Formula 1: 2013 Spanish Grand Prix Preview
After yet another three-week break, Formula One returns to its traditional heartland in Europe for the Spanish Grand Prix. The race will take place at the Circuit de Catalunya, close to Barcelona.
It will be the 23rd time the event has been held at the track, and only Kimi Raikkonen of the current crop of drivers has more than one win. The all-time record holder here is Michael Schumacher with six victories.
You can normally rely on the Spanish Grand Prix to be one of the dullest non-street-circuit races of the year. To get an exciting weekend, we'll probably have to rely on excessive tyre wear or some unseasonably wet weather.
But on the bright side, all the teams are bringing upgrades to their cars—some major—so we might see some different faces fighting at the front.
As It Stands
Sebastian Vettel's victory in Bahrain saw him extend his lead over Kimi Raikkonen to 10 points in the standings.
Lewis Hamilton is third for Mercedes, with Fernando Alonso fourth. The current top 10 are:
|01||Sebastian Vettel||Red Bull||77|
|05||Mark Webber||Red Bull||32|
|08||Paul di Resta||Force India||20|
Red Bull lead the constructors' championship on an impressive 109 points. Lotus are second after a double-podium in Bahrain, but Ferrari have slipped back after a difficult weekend in the Middle East.
Three teams have zero points. The current top eight (those with at least one point) are:
Circuit De Catalunya
The Circuit de Catalunya, located a few miles outside Barcelona, has hosted the Spanish Grand Prix every year since 1991. It features a mixture of different corner types and is one of an ever-shrinking number of "organic" racetracks remaining on the calendar.
By that I mean if a driver makes a mistake, there is a decent chance he will find a gravel trap waiting for him, instead of a benign, Texas-sized expanse of tarmac.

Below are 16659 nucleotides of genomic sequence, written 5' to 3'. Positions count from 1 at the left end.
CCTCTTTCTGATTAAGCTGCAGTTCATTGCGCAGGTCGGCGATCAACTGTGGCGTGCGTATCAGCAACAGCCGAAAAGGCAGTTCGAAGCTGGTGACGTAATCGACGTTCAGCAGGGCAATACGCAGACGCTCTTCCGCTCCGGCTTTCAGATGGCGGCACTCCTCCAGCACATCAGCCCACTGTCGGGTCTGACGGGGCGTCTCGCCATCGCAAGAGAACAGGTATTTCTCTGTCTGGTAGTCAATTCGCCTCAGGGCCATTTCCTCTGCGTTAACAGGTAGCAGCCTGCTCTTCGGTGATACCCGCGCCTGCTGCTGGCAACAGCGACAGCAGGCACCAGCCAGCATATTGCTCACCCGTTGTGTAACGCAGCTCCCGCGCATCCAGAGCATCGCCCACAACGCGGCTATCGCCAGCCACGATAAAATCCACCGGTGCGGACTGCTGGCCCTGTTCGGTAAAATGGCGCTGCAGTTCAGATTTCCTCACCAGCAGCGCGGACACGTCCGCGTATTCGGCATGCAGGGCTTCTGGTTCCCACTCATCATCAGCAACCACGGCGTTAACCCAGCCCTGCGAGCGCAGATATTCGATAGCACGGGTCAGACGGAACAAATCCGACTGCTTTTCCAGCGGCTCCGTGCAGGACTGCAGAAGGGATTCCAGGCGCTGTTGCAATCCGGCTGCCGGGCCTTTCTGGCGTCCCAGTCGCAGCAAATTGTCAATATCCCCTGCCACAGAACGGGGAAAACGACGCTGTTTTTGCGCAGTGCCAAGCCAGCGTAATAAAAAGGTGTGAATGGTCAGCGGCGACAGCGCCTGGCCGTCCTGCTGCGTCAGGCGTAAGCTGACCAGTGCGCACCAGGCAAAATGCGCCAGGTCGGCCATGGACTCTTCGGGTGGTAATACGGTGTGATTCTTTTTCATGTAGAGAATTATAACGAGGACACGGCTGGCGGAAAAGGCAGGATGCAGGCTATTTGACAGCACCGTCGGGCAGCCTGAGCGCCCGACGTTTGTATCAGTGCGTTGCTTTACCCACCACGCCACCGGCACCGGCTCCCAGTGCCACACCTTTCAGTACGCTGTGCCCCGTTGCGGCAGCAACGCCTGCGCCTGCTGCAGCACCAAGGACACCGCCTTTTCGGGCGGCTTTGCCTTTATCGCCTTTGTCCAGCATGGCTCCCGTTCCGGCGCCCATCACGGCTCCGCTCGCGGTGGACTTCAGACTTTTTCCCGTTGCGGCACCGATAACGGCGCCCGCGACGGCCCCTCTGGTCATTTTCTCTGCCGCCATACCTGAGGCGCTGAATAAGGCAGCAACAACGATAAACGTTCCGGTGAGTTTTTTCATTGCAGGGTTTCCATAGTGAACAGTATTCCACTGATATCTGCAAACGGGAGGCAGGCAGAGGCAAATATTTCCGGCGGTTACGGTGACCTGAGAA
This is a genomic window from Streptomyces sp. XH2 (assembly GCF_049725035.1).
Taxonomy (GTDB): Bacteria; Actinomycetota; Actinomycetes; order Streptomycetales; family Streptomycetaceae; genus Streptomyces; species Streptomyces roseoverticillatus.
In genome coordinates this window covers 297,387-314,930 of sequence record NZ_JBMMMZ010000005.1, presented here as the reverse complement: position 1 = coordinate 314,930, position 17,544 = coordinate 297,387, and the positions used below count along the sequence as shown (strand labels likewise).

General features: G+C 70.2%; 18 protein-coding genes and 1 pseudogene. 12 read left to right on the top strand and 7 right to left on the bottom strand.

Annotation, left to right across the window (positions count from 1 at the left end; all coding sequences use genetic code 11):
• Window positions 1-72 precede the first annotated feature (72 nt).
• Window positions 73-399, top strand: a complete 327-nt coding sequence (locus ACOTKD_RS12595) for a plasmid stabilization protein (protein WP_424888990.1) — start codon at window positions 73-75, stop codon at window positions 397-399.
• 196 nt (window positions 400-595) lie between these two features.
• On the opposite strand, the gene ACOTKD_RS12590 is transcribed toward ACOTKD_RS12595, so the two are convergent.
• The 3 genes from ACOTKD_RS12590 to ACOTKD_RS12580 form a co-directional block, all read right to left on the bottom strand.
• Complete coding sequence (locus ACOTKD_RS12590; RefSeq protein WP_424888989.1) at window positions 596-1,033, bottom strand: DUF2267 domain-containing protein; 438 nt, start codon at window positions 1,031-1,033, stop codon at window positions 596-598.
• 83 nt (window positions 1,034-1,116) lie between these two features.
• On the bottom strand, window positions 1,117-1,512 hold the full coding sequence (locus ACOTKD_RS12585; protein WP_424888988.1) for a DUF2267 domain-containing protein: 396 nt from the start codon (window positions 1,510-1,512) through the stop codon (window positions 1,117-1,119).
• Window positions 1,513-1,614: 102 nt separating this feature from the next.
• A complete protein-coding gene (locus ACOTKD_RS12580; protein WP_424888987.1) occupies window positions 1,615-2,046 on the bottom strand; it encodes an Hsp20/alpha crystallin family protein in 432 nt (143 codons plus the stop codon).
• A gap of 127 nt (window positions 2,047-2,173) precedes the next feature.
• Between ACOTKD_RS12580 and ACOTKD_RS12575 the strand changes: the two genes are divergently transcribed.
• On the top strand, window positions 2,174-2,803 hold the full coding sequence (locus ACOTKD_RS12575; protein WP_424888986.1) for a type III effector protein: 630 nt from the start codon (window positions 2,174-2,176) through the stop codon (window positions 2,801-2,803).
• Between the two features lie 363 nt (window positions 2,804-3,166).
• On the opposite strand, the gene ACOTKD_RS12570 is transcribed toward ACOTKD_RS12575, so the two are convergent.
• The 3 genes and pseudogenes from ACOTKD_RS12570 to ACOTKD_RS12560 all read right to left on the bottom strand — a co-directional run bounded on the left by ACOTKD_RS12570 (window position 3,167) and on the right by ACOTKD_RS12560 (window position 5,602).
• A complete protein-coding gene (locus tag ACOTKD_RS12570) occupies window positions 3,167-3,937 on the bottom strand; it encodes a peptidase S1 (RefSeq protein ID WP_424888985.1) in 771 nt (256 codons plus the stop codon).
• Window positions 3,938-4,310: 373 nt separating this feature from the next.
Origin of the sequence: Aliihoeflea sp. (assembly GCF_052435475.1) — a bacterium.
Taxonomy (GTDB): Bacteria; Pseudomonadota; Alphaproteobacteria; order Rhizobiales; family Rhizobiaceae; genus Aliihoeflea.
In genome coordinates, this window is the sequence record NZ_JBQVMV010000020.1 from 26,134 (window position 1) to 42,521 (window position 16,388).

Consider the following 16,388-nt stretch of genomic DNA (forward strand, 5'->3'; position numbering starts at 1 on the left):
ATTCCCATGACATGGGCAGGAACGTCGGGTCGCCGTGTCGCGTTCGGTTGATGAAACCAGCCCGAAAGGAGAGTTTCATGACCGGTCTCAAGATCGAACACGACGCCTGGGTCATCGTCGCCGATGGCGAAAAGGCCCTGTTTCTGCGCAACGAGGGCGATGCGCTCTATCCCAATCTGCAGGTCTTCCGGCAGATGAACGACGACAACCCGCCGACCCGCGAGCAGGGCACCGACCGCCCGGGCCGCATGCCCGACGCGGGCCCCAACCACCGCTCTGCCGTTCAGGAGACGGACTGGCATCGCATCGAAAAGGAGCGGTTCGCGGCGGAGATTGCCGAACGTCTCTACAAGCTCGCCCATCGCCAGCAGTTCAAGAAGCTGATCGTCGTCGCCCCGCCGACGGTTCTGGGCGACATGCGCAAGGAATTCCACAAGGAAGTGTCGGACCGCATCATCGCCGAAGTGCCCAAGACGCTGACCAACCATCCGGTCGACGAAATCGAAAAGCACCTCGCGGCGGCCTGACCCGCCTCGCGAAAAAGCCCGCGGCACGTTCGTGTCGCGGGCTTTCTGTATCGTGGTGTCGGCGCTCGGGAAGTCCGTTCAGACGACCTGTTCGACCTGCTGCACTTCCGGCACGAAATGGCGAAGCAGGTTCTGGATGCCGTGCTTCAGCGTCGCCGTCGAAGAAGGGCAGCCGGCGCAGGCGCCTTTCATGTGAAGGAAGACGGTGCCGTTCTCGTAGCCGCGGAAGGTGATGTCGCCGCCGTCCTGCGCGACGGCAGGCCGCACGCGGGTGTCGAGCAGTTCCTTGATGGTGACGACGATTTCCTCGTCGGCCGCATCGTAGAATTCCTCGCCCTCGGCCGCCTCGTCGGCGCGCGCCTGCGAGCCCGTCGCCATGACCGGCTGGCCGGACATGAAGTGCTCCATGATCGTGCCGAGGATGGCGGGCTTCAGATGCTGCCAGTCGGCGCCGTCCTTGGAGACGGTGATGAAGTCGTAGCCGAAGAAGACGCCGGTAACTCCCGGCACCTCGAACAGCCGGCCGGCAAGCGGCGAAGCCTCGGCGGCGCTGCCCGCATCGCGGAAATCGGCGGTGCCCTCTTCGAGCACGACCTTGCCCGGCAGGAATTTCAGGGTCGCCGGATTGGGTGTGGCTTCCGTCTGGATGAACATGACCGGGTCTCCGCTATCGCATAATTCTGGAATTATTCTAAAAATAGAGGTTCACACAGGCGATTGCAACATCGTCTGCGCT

No track has seen more running in recent years. It is the primary venue for winter testing, and the teams and drivers know this place like the backs of their hands.
Nine of the last ten races have been won from pole—DRS was designed for circuits like this one.
Turns 1, 2 and 3
After a long run down from the start-finish line, the first corner is the most obvious overtaking point on the circuit. It is quite quick by normal first-corner standards, and the first part of a broad, right-left chicane with Turn 2.
Following straight away is the long, very quick right-hander of Turn 3. One big acceleration zone, it is hard on the tyres and the drivers' necks.
Turns 4 and 5
A short straight follows after the exit of 3 before braking for Turn 4, a slower, 180-degree right. It opens up on the exit to ease the run downhill into the tight left-hander for Turn 5.
You'll occasionally see a pass somewhere around here if someone is really struggling for grip, but it's a once-in-a-blue-moon occurrence.
Turns 6, 7 and 8
Turn 6 is a barely-there left-hand jink which gives the drivers something to before the tricky combination left-right of Turns 7 and 8. It is easy to run a little bit wide out of Turn 7 onto the kerbs of Turn 8, but drivers can usually get away with it.
A short, slightly-uphill straight follows. Turn 9 is a fast, right-hand sweep which leads onto the second-longest straight Catalunya has to offer. Overtaking along here might be possible, but it would need a significant raw speed difference between the two cars involved.
DRS being present on this straight for the first time might help.